Author Topic: El ingenioso hidalgo Don Quijote de la Mancha  (Read 2099 times)

Twit 2

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El ingenioso hidalgo Don Quijote de la Mancha
« on: February 17, 2020, 02:41:44 PM »
Reading this bastard now. 150 pages in. Funny as fuck.

Re: El ingenioso hidalgo Don Quijote de la Mancha
« Reply #1 on: February 17, 2020, 02:54:22 PM »
In Spanish? You legend.

Never read it, but I've seen the pictures. I love the Gustave Doré illustrations — and so do the wikipedia editors apparently, as they've stuffed the Don Quixote wiki page full of them.


Twit 2

  • “As sound as an apple.”
Re: El ingenioso hidalgo Don Quijote de la Mancha
« Reply #2 on: February 17, 2020, 04:05:35 PM »
English translation, JM Cohen, 1950.

Re: El ingenioso hidalgo Don Quijote de la Mancha
« Reply #3 on: February 19, 2020, 09:11:07 PM »
It's very funny by any standard and invented many of the  comedic tropes we are all now so familiar with. I took it slow, I think I read it over the course of a year.

kngen

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Re: El ingenioso hidalgo Don Quijote de la Mancha
« Reply #4 on: February 20, 2020, 01:11:41 AM »
I read the first bit years ago. Amazed myself by actually laughing out loud at parts. Held off on the second part as the preface put me off by saying it was more of a satire on Spanish politics of the time (IIRC) rather than the roustabout hilarity of the initial chapters. Worth persevering?


chveik

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Re: El ingenioso hidalgo Don Quijote de la Mancha
« Reply #5 on: February 20, 2020, 01:29:10 AM »
I read the first bit years ago. Amazed myself by actually laughing out loud at parts. Held off on the second part as the preface put me off by saying it was more of a satire on Spanish politics of the time (IIRC) rather than the roustabout hilarity of the initial chapters. Worth persevering?

the second part is great actually. it's pretty much the precursor of a lot of those 'meta-fictional' devices modern writers use (but it's still very funny). the first part of the book (plus a fraudulent sequel) have been published in Don Quixote's world, so the characters are already aware of his adventures when they meet him. I suppose it is more serious on the whole, but it's worth it.

Twit 2

  • “As sound as an apple.”
Re: El ingenioso hidalgo Don Quijote de la Mancha
« Reply #6 on: February 20, 2020, 10:17:10 PM »
300 pages in. Overall, still very good but there has been the odd moment in a shepherd’s tale of love, or somesuch, where I realise I’ve zoned out for a whole page and have no idea who is who or saying what to whom. The convoluted style is of course the point of the book, but even so it’s worth not reading it when you’re too tired. Mostly I just marvel how funny and readable it is to my modern eyes.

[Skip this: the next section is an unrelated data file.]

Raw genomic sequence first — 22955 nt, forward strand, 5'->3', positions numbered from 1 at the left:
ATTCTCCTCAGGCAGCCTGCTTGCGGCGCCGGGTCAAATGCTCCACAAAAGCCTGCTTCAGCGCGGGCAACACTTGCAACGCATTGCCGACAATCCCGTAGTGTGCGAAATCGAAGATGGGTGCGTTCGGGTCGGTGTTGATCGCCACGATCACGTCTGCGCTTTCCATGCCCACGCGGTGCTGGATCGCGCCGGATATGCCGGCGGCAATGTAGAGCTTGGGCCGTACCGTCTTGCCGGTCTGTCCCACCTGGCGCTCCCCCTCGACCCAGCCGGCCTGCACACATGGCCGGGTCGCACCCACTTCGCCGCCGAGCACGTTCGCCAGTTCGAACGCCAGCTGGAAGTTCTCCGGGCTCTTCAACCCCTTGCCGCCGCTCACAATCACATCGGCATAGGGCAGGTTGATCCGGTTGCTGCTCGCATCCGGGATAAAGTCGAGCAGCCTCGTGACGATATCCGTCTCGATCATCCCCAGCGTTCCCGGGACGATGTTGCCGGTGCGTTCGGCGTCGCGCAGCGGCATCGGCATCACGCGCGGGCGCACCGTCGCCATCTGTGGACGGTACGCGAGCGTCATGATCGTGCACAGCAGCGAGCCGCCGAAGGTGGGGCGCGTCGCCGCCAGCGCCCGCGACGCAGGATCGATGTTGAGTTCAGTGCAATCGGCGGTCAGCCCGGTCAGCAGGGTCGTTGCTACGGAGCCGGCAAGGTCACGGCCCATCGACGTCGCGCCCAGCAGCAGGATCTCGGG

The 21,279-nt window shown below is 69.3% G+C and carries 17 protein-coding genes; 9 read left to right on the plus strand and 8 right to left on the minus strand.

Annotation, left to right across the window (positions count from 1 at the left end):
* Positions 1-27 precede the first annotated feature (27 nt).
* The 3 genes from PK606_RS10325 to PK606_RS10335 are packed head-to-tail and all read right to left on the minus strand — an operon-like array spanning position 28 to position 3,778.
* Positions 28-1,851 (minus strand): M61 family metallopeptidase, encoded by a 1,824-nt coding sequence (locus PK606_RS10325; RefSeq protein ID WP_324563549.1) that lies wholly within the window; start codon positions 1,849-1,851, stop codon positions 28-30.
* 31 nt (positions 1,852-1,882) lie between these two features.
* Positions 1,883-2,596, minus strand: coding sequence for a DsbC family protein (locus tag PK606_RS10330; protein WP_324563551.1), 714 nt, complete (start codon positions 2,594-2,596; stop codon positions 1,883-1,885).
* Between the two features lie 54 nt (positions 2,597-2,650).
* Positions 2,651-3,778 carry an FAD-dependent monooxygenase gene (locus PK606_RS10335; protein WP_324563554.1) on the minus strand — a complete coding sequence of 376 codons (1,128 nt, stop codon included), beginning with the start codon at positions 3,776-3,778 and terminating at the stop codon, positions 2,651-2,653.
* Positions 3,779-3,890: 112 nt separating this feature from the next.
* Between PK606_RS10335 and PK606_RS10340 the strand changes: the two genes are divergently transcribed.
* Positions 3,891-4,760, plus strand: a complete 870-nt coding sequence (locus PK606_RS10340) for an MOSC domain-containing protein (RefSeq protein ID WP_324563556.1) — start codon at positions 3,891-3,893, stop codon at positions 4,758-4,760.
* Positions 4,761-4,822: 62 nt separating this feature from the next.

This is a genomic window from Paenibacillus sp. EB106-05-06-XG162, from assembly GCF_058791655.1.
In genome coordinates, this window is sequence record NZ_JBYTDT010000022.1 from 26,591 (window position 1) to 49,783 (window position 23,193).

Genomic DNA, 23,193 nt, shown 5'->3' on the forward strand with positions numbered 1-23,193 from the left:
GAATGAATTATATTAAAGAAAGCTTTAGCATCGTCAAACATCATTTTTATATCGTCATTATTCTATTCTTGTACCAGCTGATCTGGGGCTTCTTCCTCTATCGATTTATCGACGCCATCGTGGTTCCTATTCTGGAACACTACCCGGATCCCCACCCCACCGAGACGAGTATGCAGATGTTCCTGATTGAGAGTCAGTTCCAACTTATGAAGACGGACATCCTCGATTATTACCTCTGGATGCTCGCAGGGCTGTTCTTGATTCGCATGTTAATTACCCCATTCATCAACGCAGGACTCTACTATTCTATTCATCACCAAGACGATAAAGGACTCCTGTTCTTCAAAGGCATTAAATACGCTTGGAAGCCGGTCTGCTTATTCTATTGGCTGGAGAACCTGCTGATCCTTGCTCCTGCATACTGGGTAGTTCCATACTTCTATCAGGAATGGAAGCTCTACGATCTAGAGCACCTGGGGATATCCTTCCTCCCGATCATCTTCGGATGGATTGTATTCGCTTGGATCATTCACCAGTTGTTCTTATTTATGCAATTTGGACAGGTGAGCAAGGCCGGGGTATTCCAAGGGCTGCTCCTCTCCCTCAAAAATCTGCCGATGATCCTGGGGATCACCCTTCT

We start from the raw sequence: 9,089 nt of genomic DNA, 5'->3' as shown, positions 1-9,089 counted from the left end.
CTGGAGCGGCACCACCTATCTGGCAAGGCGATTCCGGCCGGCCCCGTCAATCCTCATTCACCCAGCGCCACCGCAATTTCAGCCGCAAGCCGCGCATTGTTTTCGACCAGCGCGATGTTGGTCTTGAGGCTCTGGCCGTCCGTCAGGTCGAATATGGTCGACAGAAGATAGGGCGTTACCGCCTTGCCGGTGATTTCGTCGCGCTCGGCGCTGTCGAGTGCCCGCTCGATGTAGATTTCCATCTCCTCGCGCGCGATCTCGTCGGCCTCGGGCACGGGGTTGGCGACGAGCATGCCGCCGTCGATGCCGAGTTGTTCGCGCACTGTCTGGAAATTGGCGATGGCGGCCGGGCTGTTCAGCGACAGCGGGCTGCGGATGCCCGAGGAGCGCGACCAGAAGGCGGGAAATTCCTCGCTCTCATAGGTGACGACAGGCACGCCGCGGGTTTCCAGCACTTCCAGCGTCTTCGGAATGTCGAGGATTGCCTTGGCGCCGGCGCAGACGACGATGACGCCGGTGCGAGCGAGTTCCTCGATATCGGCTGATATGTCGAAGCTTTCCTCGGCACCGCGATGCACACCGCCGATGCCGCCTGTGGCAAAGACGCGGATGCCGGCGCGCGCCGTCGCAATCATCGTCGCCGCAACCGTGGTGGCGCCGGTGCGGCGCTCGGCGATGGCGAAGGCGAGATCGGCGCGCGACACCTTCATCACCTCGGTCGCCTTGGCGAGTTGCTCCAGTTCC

gilbertharding

  • Not even the rudest man in the Beatles
Re: El ingenioso hidalgo Don Quijote de la Mancha
« Reply #7 on: February 21, 2020, 09:27:44 AM »
I'm outing myself as a philistine, but

...I realise I’ve zoned out for a whole page and have no idea who is who or saying what to whom...

...is an all too familiar experience, and made me give up reading Tristram Shandy and the very next book I tried reading, which was Don Quixote (which I amuse myself by pronouncing as if I'm a Chicago gangster from the 1920s).

The convoluted style which is the point of the book (both books) eventually made me think - literally say out loud - 'I think I've got the idea now...'.

Perhaps the problem is, I only read in bed.

Or perhaps I *am* a philistine.

Why am I trying to read Don Quixote, Proust, Joyce etc? Should stick to Dan Brown.

Sin Agog

  • Dogs fucked the pope; no fault of mine
Re: El ingenioso hidalgo Don Quijote de la Mancha
« Reply #8 on: February 21, 2020, 11:03:24 AM »
Cervantes has a great 100-page novella about talking dogs and their no-good ragamuffin owners if Don Quixote proves too much for anyone.  Dialogue of the Dogs I think it was called.

kngen

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Re: El ingenioso hidalgo Don Quijote de la Mancha
« Reply #9 on: February 28, 2020, 05:14:54 PM »
the second part is great actually. it's pretty much the precursor of a lot of those 'meta-fictional' devices modern writers use (but it's still very funny). the first part of the book (plus a fraudulent sequel) have been published in Don Quixote's world, so the characters are already aware of his adventures when they meet him. I suppose it is more serious on the whole, but it's worth it.

Cool. I like the sound of that. I'll use that as an excuse as a re-read and then carry on to the second part.

Re: El ingenioso hidalgo Don Quijote de la Mancha
« Reply #10 on: February 28, 2020, 05:24:17 PM »
Read it a few years ago during a stay in a psychiatric hospital. It's great, really made the time fly by, in a way. I find the relationship between DQ and SP better than Holmes and Watson. I'm not ragging on The Doyle there, he was pretty good but didn't beat Cervantes in my personal list of favourite authors.

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